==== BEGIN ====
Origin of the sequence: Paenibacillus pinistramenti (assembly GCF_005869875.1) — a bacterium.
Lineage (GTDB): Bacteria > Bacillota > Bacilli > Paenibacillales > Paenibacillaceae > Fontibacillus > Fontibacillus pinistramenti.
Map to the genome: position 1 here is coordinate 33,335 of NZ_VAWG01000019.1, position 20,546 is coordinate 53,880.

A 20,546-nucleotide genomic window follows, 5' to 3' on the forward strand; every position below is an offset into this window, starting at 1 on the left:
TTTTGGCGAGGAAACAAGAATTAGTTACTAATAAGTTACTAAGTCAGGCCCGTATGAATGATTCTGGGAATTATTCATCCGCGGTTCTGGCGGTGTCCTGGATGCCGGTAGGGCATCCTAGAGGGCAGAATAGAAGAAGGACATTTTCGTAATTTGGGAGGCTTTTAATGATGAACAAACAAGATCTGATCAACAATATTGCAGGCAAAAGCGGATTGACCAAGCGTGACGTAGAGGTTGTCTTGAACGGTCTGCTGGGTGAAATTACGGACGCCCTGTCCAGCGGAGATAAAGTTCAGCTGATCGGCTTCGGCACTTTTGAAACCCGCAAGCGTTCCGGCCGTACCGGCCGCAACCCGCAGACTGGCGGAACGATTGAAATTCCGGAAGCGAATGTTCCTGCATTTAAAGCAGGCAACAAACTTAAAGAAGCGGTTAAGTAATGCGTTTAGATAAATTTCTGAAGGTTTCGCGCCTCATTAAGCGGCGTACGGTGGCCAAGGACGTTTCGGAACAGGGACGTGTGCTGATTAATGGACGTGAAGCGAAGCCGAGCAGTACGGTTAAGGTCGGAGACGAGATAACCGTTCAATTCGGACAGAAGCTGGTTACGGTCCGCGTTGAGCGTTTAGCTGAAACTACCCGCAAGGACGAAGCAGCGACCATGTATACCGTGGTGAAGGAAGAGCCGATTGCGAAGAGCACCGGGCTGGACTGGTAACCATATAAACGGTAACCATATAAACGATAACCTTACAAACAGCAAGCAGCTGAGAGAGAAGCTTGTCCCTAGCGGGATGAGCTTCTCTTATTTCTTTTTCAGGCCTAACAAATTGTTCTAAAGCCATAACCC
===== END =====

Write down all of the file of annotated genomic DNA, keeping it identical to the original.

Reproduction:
Origin of the sequence: Paenibacillus pinistramenti (assembly GCF_005869875.1) — a bacterium.
Lineage (GTDB): Bacteria > Bacillota > Bacilli > Paenibacillales > Paenibacillaceae > Fontibacillus > Fontibacillus pinistramenti.
Map to the genome: position 1 here is coordinate 33,335 of NZ_VAWG01000019.1, position 20,546 is coordinate 53,880.

A 20,546-nucleotide genomic window follows, 5' to 3' on the forward strand; every position below is an offset into this window, starting at 1 on the left:
TTTTGGCGAGGAAACAAGAATTAGTTACTAATAAGTTACTAAGTCAGGCCCGTATGAATGATTCTGGGAATTATTCATCCGCGGTTCTGGCGGTGTCCTGGATGCCGGTAGGGCATCCTAGAGGGCAGAATAGAAGAAGGACATTTTCGTAATTTGGGAGGCTTTTAATGATGAACAAACAAGATCTGATCAACAATATTGCAGGCAAAAGCGGATTGACCAAGCGTGACGTAGAGGTTGTCTTGAACGGTCTGCTGGGTGAAATTACGGACGCCCTGTCCAGCGGAGATAAAGTTCAGCTGATCGGCTTCGGCACTTTTGAAACCCGCAAGCGTTCCGGCCGTACCGGCCGCAACCCGCAGACTGGCGGAACGATTGAAATTCCGGAAGCGAATGTTCCTGCATTTAAAGCAGGCAACAAACTTAAAGAAGCGGTTAAGTAATGCGTTTAGATAAATTTCTGAAGGTTTCGCGCCTCATTAAGCGGCGTACGGTGGCCAAGGACGTTTCGGAACAGGGACGTGTGCTGATTAATGGACGTGAAGCGAAGCCGAGCAGTACGGTTAAGGTCGGAGACGAGATAACCGTTCAATTCGGACAGAAGCTGGTTACGGTCCGCGTTGAGCGTTTAGCTGAAACTACCCGCAAGGACGAAGCAGCGACCATGTATACCGTGGTGAAGGAAGAGCCGATTGCGAAGAGCACCGGGCTGGACTGGTAACCATATAAACGGTAACCATATAAACGATAACCTTACAAACAGCAAGCAGCTGAGAGAGAAGCTTGTCCCTAGCGGGATGAGCTTCTCTTATTTCTTTTTCAGGCCTAACAAATTGTTCTAAAGCCATAACCC